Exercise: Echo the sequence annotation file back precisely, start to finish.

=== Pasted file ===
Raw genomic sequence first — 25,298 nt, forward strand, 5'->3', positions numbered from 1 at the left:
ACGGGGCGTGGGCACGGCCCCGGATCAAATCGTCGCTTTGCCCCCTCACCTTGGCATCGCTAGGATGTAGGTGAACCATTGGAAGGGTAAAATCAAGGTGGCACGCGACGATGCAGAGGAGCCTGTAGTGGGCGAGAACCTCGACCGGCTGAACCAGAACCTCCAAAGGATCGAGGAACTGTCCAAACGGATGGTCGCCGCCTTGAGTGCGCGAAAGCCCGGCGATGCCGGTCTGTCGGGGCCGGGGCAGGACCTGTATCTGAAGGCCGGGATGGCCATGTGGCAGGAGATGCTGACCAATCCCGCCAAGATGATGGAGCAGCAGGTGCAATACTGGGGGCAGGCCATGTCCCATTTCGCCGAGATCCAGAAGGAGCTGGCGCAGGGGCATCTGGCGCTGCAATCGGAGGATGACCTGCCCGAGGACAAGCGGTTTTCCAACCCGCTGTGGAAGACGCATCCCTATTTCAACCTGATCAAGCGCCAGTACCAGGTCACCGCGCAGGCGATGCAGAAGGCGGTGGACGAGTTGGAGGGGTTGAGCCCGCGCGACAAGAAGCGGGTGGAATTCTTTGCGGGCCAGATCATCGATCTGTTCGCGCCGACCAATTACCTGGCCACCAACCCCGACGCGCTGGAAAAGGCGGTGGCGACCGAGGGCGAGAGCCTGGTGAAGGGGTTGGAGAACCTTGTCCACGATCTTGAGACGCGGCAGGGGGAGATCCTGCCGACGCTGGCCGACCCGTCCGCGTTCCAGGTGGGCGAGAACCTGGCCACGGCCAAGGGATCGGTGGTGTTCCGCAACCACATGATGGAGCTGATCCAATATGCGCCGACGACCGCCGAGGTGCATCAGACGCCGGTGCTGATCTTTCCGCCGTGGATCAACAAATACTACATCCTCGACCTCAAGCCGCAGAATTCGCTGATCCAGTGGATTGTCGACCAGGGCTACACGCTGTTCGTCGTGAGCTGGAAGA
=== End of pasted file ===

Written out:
Raw genomic sequence first — 25,298 nt, forward strand, 5'->3', positions numbered from 1 at the left:
ACGGGGCGTGGGCACGGCCCCGGATCAAATCGTCGCTTTGCCCCCTCACCTTGGCATCGCTAGGATGTAGGTGAACCATTGGAAGGGTAAAATCAAGGTGGCACGCGACGATGCAGAGGAGCCTGTAGTGGGCGAGAACCTCGACCGGCTGAACCAGAACCTCCAAAGGATCGAGGAACTGTCCAAACGGATGGTCGCCGCCTTGAGTGCGCGAAAGCCCGGCGATGCCGGTCTGTCGGGGCCGGGGCAGGACCTGTATCTGAAGGCCGGGATGGCCATGTGGCAGGAGATGCTGACCAATCCCGCCAAGATGATGGAGCAGCAGGTGCAATACTGGGGGCAGGCCATGTCCCATTTCGCCGAGATCCAGAAGGAGCTGGCGCAGGGGCATCTGGCGCTGCAATCGGAGGATGACCTGCCCGAGGACAAGCGGTTTTCCAACCCGCTGTGGAAGACGCATCCCTATTTCAACCTGATCAAGCGCCAGTACCAGGTCACCGCGCAGGCGATGCAGAAGGCGGTGGACGAGTTGGAGGGGTTGAGCCCGCGCGACAAGAAGCGGGTGGAATTCTTTGCGGGCCAGATCATCGATCTGTTCGCGCCGACCAATTACCTGGCCACCAACCCCGACGCGCTGGAAAAGGCGGTGGCGACCGAGGGCGAGAGCCTGGTGAAGGGGTTGGAGAACCTTGTCCACGATCTTGAGACGCGGCAGGGGGAGATCCTGCCGACGCTGGCCGACCCGTCCGCGTTCCAGGTGGGCGAGAACCTGGCCACGGCCAAGGGATCGGTGGTGTTCCGCAACCACATGATGGAGCTGATCCAATATGCGCCGACGACCGCCGAGGTGCATCAGACGCCGGTGCTGATCTTTCCGCCGTGGATCAACAAATACTACATCCTCGACCTCAAGCCGCAGAATTCGCTGATCCAGTGGATTGTCGACCAGGGCTACACGCTGTTCGTCGTGAGCTGGAAGA